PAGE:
Congratulations to The National Coalition of Black Veteran Organizations (NCBVO) on completing the mission to honor African-American military hero Charles Young (1864-1922)
By Patricia Green
Assembling a group of African-American military brass and other dignitaries in Frederick, Maryland on a weekday was no small feat, particularly when they traveled from different parts of the country for the occasion. Yet, distance had no boundaries for these men because the task would have a profound impact for generations to come.
They came together for a historic reason: first, a luncheon meeting at a quaint Frederick, Maryland restaurant, where they gave perspectives on Colonel Charles Young, an American hero, and how a monument in his honor offered a lasting tribute.
After lunch they traveled to sculptor Antonio Tobias Mendez’s studio in the rolling hills of western Maryland. There, they inspected a clay model that Mendez created for the bronze casting of a maquette honoring Colonel Young, the legendary Buffalo Soldier, statesman and diplomat. The end creation will be a monument erected in Washington, DC to acknowledge Colonel Young and the historic and honorable service that millions of African-American servicemen and servicewomen gave in defense of the nation.
The inspection team read like a Military Who’s Who, themselves military heroes revered by countless African-American soldiers. Present were Lt. General Arthur J. Gregg, USA Retired; Lt. General William E. Ward, USA Retired; Major General Errol R. Schwartz, Commanding General, District of Columbia Army National Guard; and Brigadier General Robert Cocroft, USA Retired. Also present were Chief Methuselah Bradley IV, Honorary Consul for the Republic of Sierra Leone; Mr. Leonard Lawson, Jr., President, BlaqueIce Productions; Mr. Jack Evans, Washington, DC Representative of the Black Veterans Coalition; and Antonio Tobias Mendez.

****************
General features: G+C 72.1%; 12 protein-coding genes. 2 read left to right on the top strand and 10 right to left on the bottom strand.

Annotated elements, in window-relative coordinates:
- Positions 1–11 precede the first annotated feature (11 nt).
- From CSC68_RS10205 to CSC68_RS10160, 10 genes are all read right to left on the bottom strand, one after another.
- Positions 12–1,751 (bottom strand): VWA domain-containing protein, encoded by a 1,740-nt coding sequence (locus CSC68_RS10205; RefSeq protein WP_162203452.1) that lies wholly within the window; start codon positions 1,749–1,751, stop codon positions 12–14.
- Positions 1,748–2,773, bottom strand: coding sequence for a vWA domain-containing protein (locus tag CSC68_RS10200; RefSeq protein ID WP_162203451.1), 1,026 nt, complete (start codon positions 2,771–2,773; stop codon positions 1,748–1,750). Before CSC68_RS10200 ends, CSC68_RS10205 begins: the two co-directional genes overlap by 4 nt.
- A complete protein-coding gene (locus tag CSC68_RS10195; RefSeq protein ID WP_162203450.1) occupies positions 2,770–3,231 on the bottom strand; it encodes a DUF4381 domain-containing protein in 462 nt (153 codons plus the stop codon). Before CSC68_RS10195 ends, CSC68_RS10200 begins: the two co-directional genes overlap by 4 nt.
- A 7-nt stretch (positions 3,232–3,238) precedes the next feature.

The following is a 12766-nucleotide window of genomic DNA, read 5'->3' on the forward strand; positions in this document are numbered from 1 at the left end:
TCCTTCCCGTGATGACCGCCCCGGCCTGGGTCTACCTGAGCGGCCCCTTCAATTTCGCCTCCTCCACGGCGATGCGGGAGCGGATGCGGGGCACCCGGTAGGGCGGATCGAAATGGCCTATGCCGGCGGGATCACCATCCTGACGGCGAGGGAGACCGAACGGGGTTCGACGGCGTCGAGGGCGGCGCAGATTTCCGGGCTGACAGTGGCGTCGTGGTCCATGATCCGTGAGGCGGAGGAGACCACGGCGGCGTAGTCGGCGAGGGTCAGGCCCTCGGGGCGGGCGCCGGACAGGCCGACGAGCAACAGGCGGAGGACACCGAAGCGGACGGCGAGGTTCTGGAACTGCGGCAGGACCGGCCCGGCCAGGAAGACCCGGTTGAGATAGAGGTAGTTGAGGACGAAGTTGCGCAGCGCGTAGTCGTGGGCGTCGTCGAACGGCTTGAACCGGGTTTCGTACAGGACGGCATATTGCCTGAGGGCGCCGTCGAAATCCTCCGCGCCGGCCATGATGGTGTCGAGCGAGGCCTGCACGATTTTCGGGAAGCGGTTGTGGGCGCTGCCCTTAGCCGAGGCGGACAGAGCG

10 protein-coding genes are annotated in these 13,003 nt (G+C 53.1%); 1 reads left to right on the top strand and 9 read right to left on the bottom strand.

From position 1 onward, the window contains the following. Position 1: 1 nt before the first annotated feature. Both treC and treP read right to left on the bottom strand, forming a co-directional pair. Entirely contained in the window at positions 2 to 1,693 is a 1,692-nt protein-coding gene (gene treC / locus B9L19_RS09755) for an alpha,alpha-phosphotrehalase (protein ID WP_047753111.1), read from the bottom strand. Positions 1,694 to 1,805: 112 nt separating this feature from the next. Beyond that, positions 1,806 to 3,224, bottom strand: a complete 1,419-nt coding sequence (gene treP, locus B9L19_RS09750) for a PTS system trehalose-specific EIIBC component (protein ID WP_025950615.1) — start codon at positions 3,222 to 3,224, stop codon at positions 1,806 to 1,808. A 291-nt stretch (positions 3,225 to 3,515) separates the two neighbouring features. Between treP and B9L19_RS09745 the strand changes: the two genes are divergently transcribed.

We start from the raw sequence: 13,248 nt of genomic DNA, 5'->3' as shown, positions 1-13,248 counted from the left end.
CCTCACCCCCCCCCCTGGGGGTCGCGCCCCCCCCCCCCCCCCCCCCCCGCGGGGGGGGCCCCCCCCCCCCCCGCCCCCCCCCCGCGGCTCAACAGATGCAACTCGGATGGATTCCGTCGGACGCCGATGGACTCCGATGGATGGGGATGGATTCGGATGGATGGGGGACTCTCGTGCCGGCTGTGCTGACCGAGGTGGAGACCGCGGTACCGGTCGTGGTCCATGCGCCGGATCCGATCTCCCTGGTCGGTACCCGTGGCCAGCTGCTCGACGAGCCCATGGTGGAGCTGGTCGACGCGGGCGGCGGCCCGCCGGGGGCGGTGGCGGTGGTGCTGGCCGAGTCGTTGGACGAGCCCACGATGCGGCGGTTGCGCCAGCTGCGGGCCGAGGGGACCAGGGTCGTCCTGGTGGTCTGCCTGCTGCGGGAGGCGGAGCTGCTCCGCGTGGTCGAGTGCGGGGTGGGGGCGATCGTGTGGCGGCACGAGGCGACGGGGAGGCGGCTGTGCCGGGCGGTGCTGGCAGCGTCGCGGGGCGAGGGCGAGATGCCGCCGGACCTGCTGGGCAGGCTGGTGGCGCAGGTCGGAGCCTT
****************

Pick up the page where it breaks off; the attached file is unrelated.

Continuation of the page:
Charles Blatcher III, Chair, National Coalition of Black Veteran Organizations (NCBVO) and the event organizer, reiterated the importance of this recognition. “Born in 1864, Colonel Charles Young’s was an extraordinary life and career. He stands as a great symbol, not only for black servicemen and servicewomen, but for all Americans,” Blatcher offered.
“The colonel’s father was a model for the possibilities, serving in the Union Army Fifth Regiment of the Colored Artillery Volunteers during the Civil War. He planted love of country seeds and military service in young Charles who heard the call. Despite great odds, Charles Young became the third black graduate of West Point Academy and rose to become the highest-ranking black officer in the United States Armed Forces from World War I until his death in 1922. Among other achievements, Colonel Young was the first black Superintendent of the National Park Service, and the first black attaché to foreign governments, Haiti and Liberia,” Blatcher concluded.
Accolades like these are worthy of merit. However, Colonel Young lived during a time when obstacles owed to his skin color were insurmountable. The NCBVO is seeking to correct the history through working with other supporters to give Colonel Young the rightful receipt of an honorary promotion to Brigadier General. Others in the room agreed recognition of the highest order is long overdue. Following are tributes from the gathering.